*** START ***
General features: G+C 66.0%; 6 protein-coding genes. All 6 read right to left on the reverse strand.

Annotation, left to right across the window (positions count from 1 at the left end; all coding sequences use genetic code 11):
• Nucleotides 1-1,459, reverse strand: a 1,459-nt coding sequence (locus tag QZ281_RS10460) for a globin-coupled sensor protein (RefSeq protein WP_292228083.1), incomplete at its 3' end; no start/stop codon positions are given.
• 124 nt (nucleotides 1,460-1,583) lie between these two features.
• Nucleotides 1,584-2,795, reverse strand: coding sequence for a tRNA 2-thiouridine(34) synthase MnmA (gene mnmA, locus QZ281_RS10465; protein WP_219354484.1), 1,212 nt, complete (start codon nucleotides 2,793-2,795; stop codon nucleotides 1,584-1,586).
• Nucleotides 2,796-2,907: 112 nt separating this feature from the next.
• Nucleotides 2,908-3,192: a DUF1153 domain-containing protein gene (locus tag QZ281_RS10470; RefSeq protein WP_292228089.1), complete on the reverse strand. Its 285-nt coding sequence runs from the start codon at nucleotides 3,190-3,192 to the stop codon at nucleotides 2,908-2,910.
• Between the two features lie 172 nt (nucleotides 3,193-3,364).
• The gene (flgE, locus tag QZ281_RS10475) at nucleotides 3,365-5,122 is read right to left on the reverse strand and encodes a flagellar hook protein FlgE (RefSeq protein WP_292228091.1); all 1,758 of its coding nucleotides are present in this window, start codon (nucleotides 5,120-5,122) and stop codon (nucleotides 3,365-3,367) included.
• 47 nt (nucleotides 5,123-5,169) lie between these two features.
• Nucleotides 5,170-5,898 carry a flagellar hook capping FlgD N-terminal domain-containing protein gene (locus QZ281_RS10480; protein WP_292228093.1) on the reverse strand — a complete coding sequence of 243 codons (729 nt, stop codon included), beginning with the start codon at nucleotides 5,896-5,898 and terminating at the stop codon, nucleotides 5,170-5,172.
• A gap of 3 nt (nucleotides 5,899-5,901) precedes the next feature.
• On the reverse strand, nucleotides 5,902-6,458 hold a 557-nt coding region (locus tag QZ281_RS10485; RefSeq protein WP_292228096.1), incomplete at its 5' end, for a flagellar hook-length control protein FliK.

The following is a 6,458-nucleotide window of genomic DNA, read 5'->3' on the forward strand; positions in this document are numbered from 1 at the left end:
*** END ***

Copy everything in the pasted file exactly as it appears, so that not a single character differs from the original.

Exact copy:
General features: G+C 66.0%; 6 protein-coding genes. All 6 read right to left on the reverse strand.

Annotation, left to right across the window (positions count from 1 at the left end; all coding sequences use genetic code 11):
• Nucleotides 1-1,459, reverse strand: a 1,459-nt coding sequence (locus tag QZ281_RS10460) for a globin-coupled sensor protein (RefSeq protein WP_292228083.1), incomplete at its 3' end; no start/stop codon positions are given.
• 124 nt (nucleotides 1,460-1,583) lie between these two features.
• Nucleotides 1,584-2,795, reverse strand: coding sequence for a tRNA 2-thiouridine(34) synthase MnmA (gene mnmA, locus QZ281_RS10465; protein WP_219354484.1), 1,212 nt, complete (start codon nucleotides 2,793-2,795; stop codon nucleotides 1,584-1,586).
• Nucleotides 2,796-2,907: 112 nt separating this feature from the next.
• Nucleotides 2,908-3,192: a DUF1153 domain-containing protein gene (locus tag QZ281_RS10470; RefSeq protein WP_292228089.1), complete on the reverse strand. Its 285-nt coding sequence runs from the start codon at nucleotides 3,190-3,192 to the stop codon at nucleotides 2,908-2,910.
• Between the two features lie 172 nt (nucleotides 3,193-3,364).
• The gene (flgE, locus tag QZ281_RS10475) at nucleotides 3,365-5,122 is read right to left on the reverse strand and encodes a flagellar hook protein FlgE (RefSeq protein WP_292228091.1); all 1,758 of its coding nucleotides are present in this window, start codon (nucleotides 5,120-5,122) and stop codon (nucleotides 3,365-3,367) included.
• 47 nt (nucleotides 5,123-5,169) lie between these two features.
• Nucleotides 5,170-5,898 carry a flagellar hook capping FlgD N-terminal domain-containing protein gene (locus QZ281_RS10480; protein WP_292228093.1) on the reverse strand — a complete coding sequence of 243 codons (729 nt, stop codon included), beginning with the start codon at nucleotides 5,896-5,898 and terminating at the stop codon, nucleotides 5,170-5,172.
• A gap of 3 nt (nucleotides 5,899-5,901) precedes the next feature.
• On the reverse strand, nucleotides 5,902-6,458 hold a 557-nt coding region (locus tag QZ281_RS10485; RefSeq protein WP_292228096.1), incomplete at its 5' end, for a flagellar hook-length control protein FliK.

The following is a 6,458-nucleotide window of genomic DNA, read 5'->3' on the forward strand; positions in this document are numbered from 1 at the left end: